Makeup (Emilia Cayelli, Midsummer Makeup Crew) was utilized throughout the play to illustrate otherworldly characters, with supernatural makeup for the fairies including two very well-done skeleton masks. These masks—as well as the costumes of those fairies—suggested the voodoo culture of the Louisiana Bayou.

 

Performing a story that was written over four hundred years ago is a daunting task, especially when translating comedy in a way that a modern audience would find funny, and South Lakes rose to the task and then some. This was by far one of the funniest productions of Shakespeare I have witnessed and was a unique twist on a classic Shakespeare play that left the audience smiling.


Jenalyn Dizon

Thomas Jefferson High School for Science and Technology

 

A soft glow of twinkling lights illuminates the darkness as hushed chirps of crickets fill the air-- watch the magic unfold at South Lakes High School's production of A Midsummer Night's Dream.

 

Written in the mid-1590s, William Shakespeare's comedy was originally set in Athens, Greece as the Duke Theseus and Hippolyta prepare for a wedding. The story follows four young Athenians: Hermia, Lysander, Helena, and Demetrius as their complicated love quadrangle takes them into the enchanted woods. Here lives the fairy king and queen Oberon and Titania, along with the fairies Puck and Robin Goodfellow who interfere with the four Athenians and complicate their love lives even more.

 

This production set the show in and around the Louisiana Bayou; Jonah Kossoy as Theseus and Ryleigh Line as Hippolyta performed with strong and consistent southern accents throughout. This setting change adds another dimension to the script, with the intertwining of three worlds: southern royalty, the common people, and the magical fairy realm. 

 

Through high-intensity fight scenes and fast paced lines, the four Athenians interacted well together and played off one another to successfully move the scene along. Farrah Greeves amusingly portrayed a particularly dynamic and slightly unhinged Helena who really put the ‘crazy' in ‘crazy in love'. Greeves made clear choices with her character that made her emotional development throughout the story evident, while keeping her character's personality consistent.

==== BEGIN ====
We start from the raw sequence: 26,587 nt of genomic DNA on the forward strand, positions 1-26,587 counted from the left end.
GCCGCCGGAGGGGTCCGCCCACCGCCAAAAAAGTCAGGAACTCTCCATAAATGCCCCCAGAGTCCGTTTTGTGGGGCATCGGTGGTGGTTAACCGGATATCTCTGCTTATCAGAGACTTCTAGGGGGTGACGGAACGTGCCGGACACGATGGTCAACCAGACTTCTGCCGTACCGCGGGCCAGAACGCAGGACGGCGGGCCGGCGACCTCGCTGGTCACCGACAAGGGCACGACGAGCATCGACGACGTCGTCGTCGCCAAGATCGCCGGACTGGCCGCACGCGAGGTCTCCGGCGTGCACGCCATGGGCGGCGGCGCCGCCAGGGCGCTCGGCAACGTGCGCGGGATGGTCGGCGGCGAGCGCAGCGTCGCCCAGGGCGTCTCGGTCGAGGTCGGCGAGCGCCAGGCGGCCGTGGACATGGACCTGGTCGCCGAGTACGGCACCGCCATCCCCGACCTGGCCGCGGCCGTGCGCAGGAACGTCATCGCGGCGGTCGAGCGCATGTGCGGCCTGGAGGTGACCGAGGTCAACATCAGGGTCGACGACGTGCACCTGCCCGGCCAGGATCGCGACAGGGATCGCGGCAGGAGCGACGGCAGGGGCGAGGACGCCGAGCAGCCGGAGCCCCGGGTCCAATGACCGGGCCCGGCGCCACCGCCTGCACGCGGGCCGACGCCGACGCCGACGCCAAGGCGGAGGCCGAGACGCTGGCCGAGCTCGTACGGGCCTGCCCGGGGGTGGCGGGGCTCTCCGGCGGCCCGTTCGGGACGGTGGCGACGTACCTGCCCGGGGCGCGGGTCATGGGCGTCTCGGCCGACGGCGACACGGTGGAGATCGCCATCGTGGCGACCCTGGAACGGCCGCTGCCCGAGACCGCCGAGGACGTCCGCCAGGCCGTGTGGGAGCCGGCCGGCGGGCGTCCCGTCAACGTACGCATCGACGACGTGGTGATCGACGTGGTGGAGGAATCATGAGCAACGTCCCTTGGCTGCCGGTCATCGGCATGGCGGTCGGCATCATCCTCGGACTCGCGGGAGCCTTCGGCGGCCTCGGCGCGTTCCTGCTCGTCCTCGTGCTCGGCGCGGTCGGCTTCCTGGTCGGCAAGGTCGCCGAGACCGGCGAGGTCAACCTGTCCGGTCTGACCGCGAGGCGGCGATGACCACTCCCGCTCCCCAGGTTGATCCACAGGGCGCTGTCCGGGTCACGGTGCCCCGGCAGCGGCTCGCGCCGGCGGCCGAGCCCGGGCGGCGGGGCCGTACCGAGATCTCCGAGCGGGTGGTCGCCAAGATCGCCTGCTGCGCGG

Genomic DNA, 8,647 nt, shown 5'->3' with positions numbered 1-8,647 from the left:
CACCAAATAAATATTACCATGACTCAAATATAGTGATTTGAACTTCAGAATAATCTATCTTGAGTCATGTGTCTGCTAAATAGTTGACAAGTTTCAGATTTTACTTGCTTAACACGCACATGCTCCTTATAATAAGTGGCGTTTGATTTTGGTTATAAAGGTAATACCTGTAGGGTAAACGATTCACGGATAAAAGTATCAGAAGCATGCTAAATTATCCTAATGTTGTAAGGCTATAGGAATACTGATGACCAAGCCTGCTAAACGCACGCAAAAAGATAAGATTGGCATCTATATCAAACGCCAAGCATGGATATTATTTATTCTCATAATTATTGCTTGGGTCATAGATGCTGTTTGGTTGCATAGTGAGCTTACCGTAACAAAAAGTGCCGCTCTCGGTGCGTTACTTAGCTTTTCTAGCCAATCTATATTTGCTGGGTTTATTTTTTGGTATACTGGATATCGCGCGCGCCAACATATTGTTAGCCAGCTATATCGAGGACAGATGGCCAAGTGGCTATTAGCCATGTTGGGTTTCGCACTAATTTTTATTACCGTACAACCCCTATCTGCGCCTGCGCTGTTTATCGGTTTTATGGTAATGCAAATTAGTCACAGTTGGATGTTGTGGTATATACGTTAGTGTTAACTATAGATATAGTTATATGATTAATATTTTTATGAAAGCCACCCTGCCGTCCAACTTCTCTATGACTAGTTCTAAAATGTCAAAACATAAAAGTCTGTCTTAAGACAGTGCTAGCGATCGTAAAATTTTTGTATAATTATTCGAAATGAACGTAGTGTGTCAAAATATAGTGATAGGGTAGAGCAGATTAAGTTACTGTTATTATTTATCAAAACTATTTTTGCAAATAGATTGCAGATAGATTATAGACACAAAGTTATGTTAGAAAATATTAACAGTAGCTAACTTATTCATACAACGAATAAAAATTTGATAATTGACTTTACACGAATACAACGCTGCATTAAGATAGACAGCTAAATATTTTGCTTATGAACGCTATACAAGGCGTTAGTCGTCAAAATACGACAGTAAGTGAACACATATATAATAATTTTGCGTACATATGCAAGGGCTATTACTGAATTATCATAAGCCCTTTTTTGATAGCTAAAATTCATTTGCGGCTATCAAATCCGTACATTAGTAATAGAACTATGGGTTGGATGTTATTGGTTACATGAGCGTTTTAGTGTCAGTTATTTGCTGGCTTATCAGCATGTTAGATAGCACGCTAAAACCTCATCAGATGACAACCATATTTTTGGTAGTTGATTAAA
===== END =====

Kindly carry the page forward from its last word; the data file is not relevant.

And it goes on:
The majestic king and queen of the fairies were portrayed by Aaron MacDonald and Maya Berry. MacDonald maintained an authoritative physicality for the role, towering over the rest and never dropping his kingly stature. Although he held a generally more serious demeanor, MacDonald was still able to create comedic moments with his character's reactions and movements, whether he was pretending to hide behind an invisible cloak or attempting to control Puck and Robin Goodfellow. This dynamic duo, Keaton Lazar and Emilia Cayelli, brought the delightfully mischievous fairies to life. The lovable sidekicks sustained sharp, animated movements while speaking and in reactions on the side. It was evident that they were extremely well rehearsed and consistently moved in tandem together, as if they shared one mind.

 

The wild acting troupe, the Mechanicals, made up the cast of a play-within-the-play that they perform at Theseus and Hippolyta's wedding. All the characters were portrayed with distinct personalities that, when brought together, allowed them to feed off each other's energy and work together as a cohesive unit. Ennis Shabab as Nick Bottom stood at the forefront of the acting troupe with constant comedic lines and timing. Shabab's portrayal of the earnest, yet air-headed character, earned laughs and cheers from the audience with most every line.

 

The work of the props team, Jacob Dally and Leah Blum, was one of the most integral pieces of this production. Puck and Robin Goodfellow played with hand-sewn and decorated voodoo dolls, representative of Lysander and Demetrius, as if the dolls controlled the boys' actions. This small feature did a fine job truly anchoring the Louisiana setting. Hannah Donis and the costumes team also displayed great attention to detail contrasting Lysander and Demetrius - the boys were dressed in pink and blue dress shirts, and later took them off to reveal white and black t-shirts underneath.

 

Overall, the fast pacing and high energy combined to prevent Shakespeare's dense verse from affecting the audience's comprehension as South Lakes High School brought magic to the stage.